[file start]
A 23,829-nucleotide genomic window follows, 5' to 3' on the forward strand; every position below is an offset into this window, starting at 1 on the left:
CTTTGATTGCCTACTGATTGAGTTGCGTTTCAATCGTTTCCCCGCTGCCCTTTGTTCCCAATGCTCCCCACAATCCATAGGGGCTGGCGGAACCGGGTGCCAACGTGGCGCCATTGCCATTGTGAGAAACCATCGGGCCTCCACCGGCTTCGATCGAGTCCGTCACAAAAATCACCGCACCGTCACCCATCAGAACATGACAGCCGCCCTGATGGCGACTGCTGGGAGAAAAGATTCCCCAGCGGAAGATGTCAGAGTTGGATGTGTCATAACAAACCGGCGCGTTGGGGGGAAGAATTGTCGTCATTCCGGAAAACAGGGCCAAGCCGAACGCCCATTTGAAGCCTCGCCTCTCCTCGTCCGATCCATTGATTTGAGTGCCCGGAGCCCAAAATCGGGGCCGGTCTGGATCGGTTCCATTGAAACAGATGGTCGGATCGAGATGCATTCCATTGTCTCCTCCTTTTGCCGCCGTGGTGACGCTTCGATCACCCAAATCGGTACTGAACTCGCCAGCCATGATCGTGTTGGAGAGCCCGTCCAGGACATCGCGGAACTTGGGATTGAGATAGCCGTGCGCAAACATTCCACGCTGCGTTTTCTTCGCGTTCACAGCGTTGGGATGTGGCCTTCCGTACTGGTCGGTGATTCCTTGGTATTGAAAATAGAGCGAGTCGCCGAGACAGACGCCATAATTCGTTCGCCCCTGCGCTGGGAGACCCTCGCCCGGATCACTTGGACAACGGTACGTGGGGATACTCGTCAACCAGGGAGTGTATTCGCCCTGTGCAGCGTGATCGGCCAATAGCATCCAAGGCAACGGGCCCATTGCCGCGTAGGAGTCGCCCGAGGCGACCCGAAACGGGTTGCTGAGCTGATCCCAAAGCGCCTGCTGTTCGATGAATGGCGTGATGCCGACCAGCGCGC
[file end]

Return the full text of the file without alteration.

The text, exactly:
A 23,829-nucleotide genomic window follows, 5' to 3' on the forward strand; every position below is an offset into this window, starting at 1 on the left:
CTTTGATTGCCTACTGATTGAGTTGCGTTTCAATCGTTTCCCCGCTGCCCTTTGTTCCCAATGCTCCCCACAATCCATAGGGGCTGGCGGAACCGGGTGCCAACGTGGCGCCATTGCCATTGTGAGAAACCATCGGGCCTCCACCGGCTTCGATCGAGTCCGTCACAAAAATCACCGCACCGTCACCCATCAGAACATGACAGCCGCCCTGATGGCGACTGCTGGGAGAAAAGATTCCCCAGCGGAAGATGTCAGAGTTGGATGTGTCATAACAAACCGGCGCGTTGGGGGGAAGAATTGTCGTCATTCCGGAAAACAGGGCCAAGCCGAACGCCCATTTGAAGCCTCGCCTCTCCTCGTCCGATCCATTGATTTGAGTGCCCGGAGCCCAAAATCGGGGCCGGTCTGGATCGGTTCCATTGAAACAGATGGTCGGATCGAGATGCATTCCATTGTCTCCTCCTTTTGCCGCCGTGGTGACGCTTCGATCACCCAAATCGGTACTGAACTCGCCAGCCATGATCGTGTTGGAGAGCCCGTCCAGGACATCGCGGAACTTGGGATTGAGATAGCCGTGCGCAAACATTCCACGCTGCGTTTTCTTCGCGTTCACAGCGTTGGGATGTGGCCTTCCGTACTGGTCGGTGATTCCTTGGTATTGAAAATAGAGCGAGTCGCCGAGACAGACGCCATAATTCGTTCGCCCCTGCGCTGGGAGACCCTCGCCCGGATCACTTGGACAACGGTACGTGGGGATACTCGTCAACCAGGGAGTGTATTCGCCCTGTGCAGCGTGATCGGCCAATAGCATCCAAGGCAACGGGCCCATTGCCGCGTAGGAGTCGCCCGAGGCGACCCGAAACGGGTTGCTGAGCTGATCCCAAAGCGCCTGCTGTTCGATGAATGGCGTGATGCCGACCAGCGCGC